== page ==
This FT article gives a snapshot of how events are playing out.
It is amusing that the Korean press officer could not comment on the exudus of Koreans from China as they had also been sent home.
Downturn drives expat exodus from Shanghai [FT]
Until recently, half the 100,000 Koreans who had made Shanghai their home lived clustered together on the outskirts of the city in “Little Korea”, a neighbourhood where the street signs are in Korean and the shops are full of LG products and kimchi food.
But with the economic crisis hitting the South Korean economy and currency hard, Little Korea is being rapidly vacated.
Korean companies are shipping workers home, cutting off school fees and repatriating wives and children without their menfolk to cut costs. They are the first large wave of expatriates to have begun leaving China’s financial capital as a result of the global economic crisis but their departure raises the prospect of a broader exodus of foreigners who may take investment, skills and job creation opportunities with them.
The press officer of the Korean consulate in Shanghai could not answer questions about the exodus of her countrymen – because her post had just been abolished and she was being sent back to Korea.
Kim Heewon, president of Seoul Plaza, Little Korea’s central shopping complex, estimates that 20 per cent of the Korean population has returned home, many of them in the past few weeks.
“Almost no one comes in any more,” says a clerk in Seoul Plaza’s golf boutique. Throughout Ms Kim’s 4,000-squ-m department store, Korean-speaking staff loiter next to Korean-branded toys, clothing and furniture, with no customers in sight.
Japanese relocation companies, meanwhile, say there has been a marked rise in Japanese families returning home from Shanghai compared with last year and they expect the pace to pick up further during the traditional peak relocation months of March and April.
Each of the Japanese housewives minding toddlers at the vast Mandarin City housing complex, where an estimated 70 per cent of residents are Korean or Japanese, say they know at least one family that has been sent home while the breadwinner remains in China.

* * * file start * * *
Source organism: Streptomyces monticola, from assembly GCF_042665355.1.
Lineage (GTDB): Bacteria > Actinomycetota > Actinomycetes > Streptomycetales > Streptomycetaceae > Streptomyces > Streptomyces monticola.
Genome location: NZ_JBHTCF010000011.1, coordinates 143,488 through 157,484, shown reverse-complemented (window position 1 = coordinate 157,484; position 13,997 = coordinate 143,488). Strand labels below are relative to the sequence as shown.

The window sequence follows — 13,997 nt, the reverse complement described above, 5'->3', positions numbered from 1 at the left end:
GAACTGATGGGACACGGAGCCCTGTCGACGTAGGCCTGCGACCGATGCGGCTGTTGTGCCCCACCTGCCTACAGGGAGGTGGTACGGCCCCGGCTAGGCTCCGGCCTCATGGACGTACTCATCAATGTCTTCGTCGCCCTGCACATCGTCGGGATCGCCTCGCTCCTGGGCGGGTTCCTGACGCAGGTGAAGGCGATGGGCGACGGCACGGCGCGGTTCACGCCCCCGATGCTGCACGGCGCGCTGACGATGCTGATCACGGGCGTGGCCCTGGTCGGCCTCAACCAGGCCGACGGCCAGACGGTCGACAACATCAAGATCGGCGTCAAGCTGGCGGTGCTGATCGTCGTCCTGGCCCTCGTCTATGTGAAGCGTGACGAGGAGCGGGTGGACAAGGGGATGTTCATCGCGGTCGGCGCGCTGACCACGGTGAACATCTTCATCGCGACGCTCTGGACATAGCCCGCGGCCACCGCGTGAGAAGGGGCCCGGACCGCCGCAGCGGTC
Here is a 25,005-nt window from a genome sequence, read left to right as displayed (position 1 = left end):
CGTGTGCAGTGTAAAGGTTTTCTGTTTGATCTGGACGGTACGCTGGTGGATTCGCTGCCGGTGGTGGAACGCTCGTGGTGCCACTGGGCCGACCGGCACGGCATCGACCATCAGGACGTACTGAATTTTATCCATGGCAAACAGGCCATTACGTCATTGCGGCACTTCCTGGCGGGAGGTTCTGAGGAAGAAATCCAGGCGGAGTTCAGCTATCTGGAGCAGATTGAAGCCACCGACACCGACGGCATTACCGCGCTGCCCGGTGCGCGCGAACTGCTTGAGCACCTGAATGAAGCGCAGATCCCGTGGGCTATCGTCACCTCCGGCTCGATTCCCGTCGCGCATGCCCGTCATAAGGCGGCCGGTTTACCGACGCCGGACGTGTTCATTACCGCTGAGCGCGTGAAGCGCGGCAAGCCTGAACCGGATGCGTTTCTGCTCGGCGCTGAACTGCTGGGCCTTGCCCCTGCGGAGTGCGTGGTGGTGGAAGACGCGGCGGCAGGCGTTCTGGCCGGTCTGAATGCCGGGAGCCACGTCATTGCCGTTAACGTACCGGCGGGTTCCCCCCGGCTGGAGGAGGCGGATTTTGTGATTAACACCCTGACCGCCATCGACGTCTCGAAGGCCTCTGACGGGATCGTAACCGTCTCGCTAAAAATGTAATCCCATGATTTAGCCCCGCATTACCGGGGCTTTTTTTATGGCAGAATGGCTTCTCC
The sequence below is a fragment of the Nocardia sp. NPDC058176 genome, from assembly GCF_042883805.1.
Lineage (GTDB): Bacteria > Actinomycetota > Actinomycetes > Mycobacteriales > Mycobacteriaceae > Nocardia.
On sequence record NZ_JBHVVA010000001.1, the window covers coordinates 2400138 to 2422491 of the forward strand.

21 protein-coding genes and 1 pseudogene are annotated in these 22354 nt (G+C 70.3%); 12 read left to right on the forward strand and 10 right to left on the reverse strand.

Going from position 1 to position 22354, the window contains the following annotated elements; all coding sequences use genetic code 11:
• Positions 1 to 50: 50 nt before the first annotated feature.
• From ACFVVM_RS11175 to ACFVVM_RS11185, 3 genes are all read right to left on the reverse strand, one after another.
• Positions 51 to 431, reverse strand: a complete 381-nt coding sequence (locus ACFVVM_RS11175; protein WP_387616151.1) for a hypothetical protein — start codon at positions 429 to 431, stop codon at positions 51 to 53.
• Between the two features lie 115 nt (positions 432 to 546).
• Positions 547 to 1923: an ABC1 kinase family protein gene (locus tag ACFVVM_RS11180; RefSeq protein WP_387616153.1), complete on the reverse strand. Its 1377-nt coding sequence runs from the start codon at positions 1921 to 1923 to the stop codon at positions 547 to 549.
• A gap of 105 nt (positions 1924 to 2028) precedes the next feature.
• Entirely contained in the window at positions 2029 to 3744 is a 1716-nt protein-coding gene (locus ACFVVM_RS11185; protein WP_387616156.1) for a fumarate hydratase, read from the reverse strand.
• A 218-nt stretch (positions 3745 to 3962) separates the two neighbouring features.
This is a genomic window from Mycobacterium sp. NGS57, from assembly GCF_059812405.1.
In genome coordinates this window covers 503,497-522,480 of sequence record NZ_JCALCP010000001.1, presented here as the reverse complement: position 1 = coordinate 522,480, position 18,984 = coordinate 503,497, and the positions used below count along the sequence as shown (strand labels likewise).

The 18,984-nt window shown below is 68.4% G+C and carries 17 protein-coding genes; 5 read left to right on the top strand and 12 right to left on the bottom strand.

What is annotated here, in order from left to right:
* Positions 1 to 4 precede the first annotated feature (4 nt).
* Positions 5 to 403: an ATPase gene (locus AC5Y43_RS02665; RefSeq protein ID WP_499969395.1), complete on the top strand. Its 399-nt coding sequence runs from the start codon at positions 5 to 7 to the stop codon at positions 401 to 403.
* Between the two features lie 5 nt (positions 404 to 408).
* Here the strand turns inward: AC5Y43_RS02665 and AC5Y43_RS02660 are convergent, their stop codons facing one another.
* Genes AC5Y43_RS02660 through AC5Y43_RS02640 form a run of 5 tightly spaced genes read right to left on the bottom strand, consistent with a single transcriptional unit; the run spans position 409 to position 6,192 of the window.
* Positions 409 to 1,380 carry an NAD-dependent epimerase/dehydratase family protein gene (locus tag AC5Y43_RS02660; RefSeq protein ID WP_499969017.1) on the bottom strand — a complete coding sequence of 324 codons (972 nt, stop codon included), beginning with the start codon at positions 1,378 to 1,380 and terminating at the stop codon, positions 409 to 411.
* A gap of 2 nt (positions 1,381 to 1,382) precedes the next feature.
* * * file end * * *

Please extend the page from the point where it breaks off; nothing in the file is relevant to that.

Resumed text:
The Japanese consulate estimates there were 48,000 nationals in Shanghai 18 months ago, but says it has no figures for the number that might have left since.
The pain has not been limited to Shanghai. A parent with children enrolled in an expensive Beijing international school says most of her daughters’ Korean classmates have left the school almost overnight.
A labour activist in the northern province of Shandong, where Korean investment has totalled $23.4bn (€18.4bn, £16.2bn) since 1988 and has accounted for 40 per cent of total foreign inflows, says the owner of a Korean-invested furniture factory left before the Chinese lunar new year in January and it has yet to reopen.
Local authorities that previously published regular data on absconding factory owners halted such reporting after thousands were left jobless when the entire Korean management of Yantai Shigang Fibre vanished last year.
“I would guess that even more have been closing since then given the worsening macroeconomic environment,” says Yuan Xiaoli, a professor at Qingdao University of Science and Technology.
Back in Little Korea, Ms Kim says the flow of Koreans is not one way. “Workers are going home, but entrepreneurs are coming here from Korea,” she says. “Our Korean people think [since] China is bigger than Korea, there must be more opportunities here than in Korea. There is no dream in Korea, but our Korean people think there is still a dream in China.”
Ms Kim is putting her money where her mouth is. She is planning to open a large golf goods store in Seoul Plaza early next month.